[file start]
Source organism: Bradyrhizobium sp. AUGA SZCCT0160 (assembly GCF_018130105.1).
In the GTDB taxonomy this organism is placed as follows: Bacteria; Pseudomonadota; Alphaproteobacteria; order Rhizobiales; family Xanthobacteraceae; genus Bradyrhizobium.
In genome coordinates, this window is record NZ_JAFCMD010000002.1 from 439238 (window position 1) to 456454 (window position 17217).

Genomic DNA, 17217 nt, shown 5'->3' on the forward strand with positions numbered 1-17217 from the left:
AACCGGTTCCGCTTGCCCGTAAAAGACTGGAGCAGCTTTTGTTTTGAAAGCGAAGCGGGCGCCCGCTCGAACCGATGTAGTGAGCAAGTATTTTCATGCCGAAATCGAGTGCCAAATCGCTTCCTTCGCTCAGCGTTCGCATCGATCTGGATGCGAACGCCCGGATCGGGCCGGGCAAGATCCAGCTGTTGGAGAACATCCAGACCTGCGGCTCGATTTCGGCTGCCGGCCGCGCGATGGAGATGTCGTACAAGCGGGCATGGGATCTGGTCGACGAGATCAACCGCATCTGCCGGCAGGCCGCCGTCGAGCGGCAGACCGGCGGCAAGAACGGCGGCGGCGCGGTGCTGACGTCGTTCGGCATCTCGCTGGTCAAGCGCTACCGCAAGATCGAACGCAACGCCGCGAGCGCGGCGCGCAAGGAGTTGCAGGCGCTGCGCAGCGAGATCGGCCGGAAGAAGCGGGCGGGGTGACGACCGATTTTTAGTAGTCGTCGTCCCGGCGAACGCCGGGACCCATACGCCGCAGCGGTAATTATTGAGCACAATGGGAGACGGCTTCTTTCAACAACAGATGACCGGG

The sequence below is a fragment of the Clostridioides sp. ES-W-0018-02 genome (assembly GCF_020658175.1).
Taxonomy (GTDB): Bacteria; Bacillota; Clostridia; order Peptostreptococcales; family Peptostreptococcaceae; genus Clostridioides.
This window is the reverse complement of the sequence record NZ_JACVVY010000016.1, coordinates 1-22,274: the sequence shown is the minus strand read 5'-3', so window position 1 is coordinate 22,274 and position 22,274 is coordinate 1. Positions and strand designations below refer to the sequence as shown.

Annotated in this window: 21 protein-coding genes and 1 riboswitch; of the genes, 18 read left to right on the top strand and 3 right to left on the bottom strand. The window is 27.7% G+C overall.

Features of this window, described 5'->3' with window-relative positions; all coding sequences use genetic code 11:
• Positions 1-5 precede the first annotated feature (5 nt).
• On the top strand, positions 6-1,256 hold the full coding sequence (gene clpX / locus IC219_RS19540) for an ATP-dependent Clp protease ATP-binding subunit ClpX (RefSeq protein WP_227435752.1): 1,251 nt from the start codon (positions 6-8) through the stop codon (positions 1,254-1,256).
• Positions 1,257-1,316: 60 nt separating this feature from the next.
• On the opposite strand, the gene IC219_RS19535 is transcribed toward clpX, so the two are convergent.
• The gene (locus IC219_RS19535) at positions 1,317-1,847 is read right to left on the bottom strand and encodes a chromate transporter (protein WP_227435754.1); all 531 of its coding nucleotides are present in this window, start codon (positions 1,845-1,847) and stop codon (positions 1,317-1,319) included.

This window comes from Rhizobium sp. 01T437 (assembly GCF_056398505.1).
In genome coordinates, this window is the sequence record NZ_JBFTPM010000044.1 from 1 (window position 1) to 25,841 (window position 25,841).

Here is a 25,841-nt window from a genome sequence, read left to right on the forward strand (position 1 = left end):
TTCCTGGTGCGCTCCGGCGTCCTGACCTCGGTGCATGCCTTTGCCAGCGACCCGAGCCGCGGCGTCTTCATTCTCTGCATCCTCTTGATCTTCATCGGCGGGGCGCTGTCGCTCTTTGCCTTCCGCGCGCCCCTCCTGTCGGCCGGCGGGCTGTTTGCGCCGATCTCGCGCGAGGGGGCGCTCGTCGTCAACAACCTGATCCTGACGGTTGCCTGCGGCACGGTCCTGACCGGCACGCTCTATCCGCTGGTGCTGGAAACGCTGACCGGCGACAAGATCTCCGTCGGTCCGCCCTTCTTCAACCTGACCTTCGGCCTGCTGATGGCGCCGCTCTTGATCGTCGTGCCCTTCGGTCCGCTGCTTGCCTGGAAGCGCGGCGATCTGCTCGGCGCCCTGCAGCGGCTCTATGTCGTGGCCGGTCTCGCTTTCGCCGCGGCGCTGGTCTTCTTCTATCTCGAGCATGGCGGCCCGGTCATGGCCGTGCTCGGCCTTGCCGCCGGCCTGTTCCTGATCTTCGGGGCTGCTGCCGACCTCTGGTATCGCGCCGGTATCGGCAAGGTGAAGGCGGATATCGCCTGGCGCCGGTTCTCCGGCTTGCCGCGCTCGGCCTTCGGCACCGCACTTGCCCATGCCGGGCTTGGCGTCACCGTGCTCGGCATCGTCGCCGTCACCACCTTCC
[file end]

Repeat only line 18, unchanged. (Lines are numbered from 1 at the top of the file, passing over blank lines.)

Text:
Here is a 25,841-nt window from a genome sequence, read left to right on the forward strand (position 1 = left end):